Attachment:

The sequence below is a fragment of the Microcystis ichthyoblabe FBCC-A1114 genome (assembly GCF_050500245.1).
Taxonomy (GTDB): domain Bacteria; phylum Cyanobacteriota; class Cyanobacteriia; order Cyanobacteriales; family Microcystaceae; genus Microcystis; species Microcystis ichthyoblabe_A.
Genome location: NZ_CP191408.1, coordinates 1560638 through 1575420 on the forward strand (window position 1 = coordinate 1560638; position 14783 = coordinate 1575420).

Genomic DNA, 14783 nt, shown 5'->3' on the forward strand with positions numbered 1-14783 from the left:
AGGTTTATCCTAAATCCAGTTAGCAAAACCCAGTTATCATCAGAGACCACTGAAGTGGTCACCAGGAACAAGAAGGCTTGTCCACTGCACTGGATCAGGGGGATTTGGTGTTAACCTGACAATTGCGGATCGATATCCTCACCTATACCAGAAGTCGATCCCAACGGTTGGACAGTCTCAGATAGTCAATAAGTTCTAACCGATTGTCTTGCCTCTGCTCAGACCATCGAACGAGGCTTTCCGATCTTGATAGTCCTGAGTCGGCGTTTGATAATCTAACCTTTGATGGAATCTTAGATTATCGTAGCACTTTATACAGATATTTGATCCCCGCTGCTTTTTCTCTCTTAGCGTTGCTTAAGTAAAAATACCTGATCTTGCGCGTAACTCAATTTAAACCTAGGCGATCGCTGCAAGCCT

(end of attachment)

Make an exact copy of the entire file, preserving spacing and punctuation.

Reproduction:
The sequence below is a fragment of the Microcystis ichthyoblabe FBCC-A1114 genome (assembly GCF_050500245.1).
Taxonomy (GTDB): domain Bacteria; phylum Cyanobacteriota; class Cyanobacteriia; order Cyanobacteriales; family Microcystaceae; genus Microcystis; species Microcystis ichthyoblabe_A.
Genome location: NZ_CP191408.1, coordinates 1560638 through 1575420 on the forward strand (window position 1 = coordinate 1560638; position 14783 = coordinate 1575420).

Genomic DNA, 14783 nt, shown 5'->3' on the forward strand with positions numbered 1-14783 from the left:
AGGTTTATCCTAAATCCAGTTAGCAAAACCCAGTTATCATCAGAGACCACTGAAGTGGTCACCAGGAACAAGAAGGCTTGTCCACTGCACTGGATCAGGGGGATTTGGTGTTAACCTGACAATTGCGGATCGATATCCTCACCTATACCAGAAGTCGATCCCAACGGTTGGACAGTCTCAGATAGTCAATAAGTTCTAACCGATTGTCTTGCCTCTGCTCAGACCATCGAACGAGGCTTTCCGATCTTGATAGTCCTGAGTCGGCGTTTGATAATCTAACCTTTGATGGAATCTTAGATTATCGTAGCACTTTATACAGATATTTGATCCCCGCTGCTTTTTCTCTCTTAGCGTTGCTTAAGTAAAAATACCTGATCTTGCGCGTAACTCAATTTAAACCTAGGCGATCGCTGCAAGCCT